New Kazakhstan Rugby president Aigul Jartybayeva has no doubt what the game means to her.

“Thanks to rugby I am who I am today,” Jartybayeva told World Rugby. “Definitely [I have] a huge love and respect for this sport.”

In March it was announced that Jartybayeva, who represented Kazakhstan at two Rugby World Cups, had been unanimously elected as the union’s president on an initial four-year term.

The former national team player has ambitious plans for the role, and says she is driven by a “great desire” to spread rugby’s reach in the central Asian nation.

“I have been going a long time, I really love rugby and everyone in Kazakhstan who knows rugby, knows what rugby is for me in general,” she said. 

“I am very glad that everyone unanimously supported my candidacy.”

Jartybayeva added: “[I have] a great desire to continue developing this wonderful sport in our country, to help the young generation achieve great victories in the world sports arena.”

Increasing participation

Kazakhstan have a rich history in the women’s game, having appeared at six successive Rugby World Cups between 1994-2014 and won five Asia Rugby Women’s Championship titles — more than any other team.

However, that success has not always translated into popularity with the wider sporting public in Kazakhstan.

According to Jartybayeva, rugby is the country’s sixth most popular sport and she admits that the “only problem with which we have always struggled is, of course, state support through funding”.

Participation will form a key pillar of Jartybayeva’s presidency, and she is already putting initiatives in place that she hopes will give more of Kazakhstan’s 18.7 million people an opportunity to play rugby.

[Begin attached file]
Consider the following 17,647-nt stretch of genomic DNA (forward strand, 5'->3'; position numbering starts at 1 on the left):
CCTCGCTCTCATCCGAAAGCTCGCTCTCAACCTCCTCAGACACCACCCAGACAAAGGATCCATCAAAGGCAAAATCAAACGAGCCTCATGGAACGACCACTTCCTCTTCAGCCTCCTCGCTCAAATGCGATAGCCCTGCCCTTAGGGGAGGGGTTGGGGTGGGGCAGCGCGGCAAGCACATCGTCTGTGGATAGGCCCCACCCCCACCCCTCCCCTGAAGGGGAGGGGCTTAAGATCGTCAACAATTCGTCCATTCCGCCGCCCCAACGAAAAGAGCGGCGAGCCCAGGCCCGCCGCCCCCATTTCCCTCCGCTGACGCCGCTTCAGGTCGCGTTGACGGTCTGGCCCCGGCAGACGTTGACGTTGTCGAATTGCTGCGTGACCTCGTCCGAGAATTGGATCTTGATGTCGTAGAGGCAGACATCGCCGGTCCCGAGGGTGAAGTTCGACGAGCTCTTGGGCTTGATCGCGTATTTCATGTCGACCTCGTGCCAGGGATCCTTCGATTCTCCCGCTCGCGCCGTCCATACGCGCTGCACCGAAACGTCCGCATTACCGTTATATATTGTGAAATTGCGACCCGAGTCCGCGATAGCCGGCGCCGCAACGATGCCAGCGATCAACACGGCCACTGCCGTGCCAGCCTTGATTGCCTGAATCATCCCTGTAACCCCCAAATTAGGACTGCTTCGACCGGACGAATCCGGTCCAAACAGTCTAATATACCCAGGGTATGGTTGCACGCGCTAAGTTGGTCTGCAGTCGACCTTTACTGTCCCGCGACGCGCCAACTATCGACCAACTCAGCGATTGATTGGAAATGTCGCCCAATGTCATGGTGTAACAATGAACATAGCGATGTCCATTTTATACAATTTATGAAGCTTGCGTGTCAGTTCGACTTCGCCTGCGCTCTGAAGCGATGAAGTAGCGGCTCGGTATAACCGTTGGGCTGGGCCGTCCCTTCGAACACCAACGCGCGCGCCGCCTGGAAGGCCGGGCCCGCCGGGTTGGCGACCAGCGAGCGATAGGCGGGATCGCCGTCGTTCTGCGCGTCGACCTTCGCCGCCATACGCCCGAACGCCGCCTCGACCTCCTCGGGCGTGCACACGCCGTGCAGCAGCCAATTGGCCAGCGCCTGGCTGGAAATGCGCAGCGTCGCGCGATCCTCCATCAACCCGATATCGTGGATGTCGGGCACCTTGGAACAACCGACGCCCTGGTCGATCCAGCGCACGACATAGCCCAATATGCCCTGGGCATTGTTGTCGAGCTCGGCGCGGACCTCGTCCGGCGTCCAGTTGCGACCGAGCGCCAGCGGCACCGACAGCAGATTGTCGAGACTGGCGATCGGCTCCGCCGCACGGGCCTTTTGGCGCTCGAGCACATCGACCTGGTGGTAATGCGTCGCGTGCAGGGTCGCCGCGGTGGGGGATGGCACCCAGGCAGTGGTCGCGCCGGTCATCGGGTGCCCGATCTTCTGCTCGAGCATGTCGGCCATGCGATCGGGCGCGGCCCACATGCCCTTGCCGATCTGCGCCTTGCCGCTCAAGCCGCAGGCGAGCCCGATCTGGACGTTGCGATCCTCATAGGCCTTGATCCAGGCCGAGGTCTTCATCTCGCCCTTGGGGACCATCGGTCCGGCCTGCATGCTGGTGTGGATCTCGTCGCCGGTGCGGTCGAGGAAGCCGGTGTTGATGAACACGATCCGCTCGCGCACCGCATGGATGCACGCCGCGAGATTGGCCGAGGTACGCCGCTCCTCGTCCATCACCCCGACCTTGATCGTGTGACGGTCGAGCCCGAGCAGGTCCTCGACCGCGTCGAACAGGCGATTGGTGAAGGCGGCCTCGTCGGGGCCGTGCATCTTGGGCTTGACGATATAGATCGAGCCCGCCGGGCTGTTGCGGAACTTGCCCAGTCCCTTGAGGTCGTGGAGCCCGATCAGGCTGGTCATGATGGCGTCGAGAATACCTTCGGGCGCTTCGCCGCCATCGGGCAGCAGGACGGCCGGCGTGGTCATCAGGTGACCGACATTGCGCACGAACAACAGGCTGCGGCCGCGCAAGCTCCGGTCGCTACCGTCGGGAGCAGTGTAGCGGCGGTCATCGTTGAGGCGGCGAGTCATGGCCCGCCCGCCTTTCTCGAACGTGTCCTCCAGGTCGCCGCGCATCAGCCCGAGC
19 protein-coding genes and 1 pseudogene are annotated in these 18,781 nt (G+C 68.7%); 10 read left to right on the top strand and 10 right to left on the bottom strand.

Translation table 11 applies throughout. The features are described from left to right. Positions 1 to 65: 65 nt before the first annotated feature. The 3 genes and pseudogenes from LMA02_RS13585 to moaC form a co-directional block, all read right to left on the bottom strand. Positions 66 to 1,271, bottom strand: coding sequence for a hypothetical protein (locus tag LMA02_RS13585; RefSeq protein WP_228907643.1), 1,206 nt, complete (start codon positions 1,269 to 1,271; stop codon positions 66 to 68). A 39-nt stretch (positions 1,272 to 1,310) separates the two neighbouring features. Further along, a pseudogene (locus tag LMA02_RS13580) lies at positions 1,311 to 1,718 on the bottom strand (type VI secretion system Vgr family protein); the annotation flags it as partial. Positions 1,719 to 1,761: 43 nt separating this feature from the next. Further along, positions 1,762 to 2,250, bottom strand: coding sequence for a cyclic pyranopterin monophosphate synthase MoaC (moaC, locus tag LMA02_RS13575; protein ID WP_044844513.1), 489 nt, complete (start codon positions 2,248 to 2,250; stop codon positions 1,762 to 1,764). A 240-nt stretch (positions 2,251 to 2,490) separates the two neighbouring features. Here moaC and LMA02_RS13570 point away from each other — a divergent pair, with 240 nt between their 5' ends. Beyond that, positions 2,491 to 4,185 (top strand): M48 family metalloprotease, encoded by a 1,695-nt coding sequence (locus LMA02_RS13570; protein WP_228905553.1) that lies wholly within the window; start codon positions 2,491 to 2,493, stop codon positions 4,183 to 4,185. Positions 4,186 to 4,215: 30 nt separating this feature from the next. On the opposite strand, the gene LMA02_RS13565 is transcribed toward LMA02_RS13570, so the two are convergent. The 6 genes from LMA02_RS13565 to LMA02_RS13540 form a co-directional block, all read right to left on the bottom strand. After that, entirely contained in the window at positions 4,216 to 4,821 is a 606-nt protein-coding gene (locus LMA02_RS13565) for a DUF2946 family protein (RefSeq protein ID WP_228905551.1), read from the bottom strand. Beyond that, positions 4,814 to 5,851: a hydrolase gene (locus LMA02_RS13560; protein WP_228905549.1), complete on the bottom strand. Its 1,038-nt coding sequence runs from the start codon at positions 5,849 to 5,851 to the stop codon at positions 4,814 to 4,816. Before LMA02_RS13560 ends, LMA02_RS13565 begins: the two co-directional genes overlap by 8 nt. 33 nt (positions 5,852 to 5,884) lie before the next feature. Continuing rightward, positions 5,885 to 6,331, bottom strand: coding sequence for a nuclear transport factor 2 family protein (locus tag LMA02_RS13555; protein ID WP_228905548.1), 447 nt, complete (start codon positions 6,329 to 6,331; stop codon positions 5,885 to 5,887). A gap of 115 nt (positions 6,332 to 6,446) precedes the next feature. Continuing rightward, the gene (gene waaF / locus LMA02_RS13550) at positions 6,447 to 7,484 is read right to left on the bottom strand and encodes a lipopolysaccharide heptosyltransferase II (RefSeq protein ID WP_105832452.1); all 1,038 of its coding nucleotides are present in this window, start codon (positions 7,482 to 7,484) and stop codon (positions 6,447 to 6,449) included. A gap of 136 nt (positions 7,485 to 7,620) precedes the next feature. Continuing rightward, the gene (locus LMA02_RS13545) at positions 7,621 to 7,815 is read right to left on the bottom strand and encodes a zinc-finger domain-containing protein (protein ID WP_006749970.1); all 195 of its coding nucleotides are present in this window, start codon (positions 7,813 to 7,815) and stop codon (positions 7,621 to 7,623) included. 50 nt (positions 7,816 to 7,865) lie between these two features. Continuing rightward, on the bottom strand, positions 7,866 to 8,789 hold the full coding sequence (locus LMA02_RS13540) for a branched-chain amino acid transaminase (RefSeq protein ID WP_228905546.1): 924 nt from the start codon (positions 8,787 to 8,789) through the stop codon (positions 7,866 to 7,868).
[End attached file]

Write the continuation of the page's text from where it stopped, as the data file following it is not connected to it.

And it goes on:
“There are 17 regions in the Republic of Kazakhstan, we cover only 10 regions. In this regard, we have already started working with state bodies for the development of rugby in each region [through] children’s branches and clubs,” she explained.

“We are also preparing a programme to introduce rugby into the school system of education in the subject of 'physical culture and sports’, so that every child from school can play rugby.”


Jartybayeva herself was first introduced to the game as a 15-year-old, when she was living in the city of Taldykorgan.

Four years later, in 1997, she was invited to a national team training camp and began a fruitful five-year spell playing in Kazakhstan’s distinctive yellow kit.

The following year, Jartybayeva played at Rugby World Cup 1998 in Amsterdam, where the team finished ninth, and was a member of the Kazakh squad that finished 11th in Barcelona in 2002.

Jartybayeva won the Asia Rugby Women’s Sevens Series with Kazakhstan in Hong Kong in both 2000 and 2001, being named player of the latter tournament. Last year, meanwhile, she was named as one of Asia Rugby’s top 80 Unstoppables.

Kazakhstan are still in contention to make a return to Rugby World Cup at New Zealand 2021, while the country’s women’s sevens team will compete for a place at Tokyo 2020 in the Olympic repechage tournament in Monaco. 

What would it mean to Jartybayeva to see her nation back on the biggest stage?

“It is a great honour for each team to participate in the world championships, for which we purposefully prepare every year by putting a lot of effort and resources in the preparation of the team,” she said.

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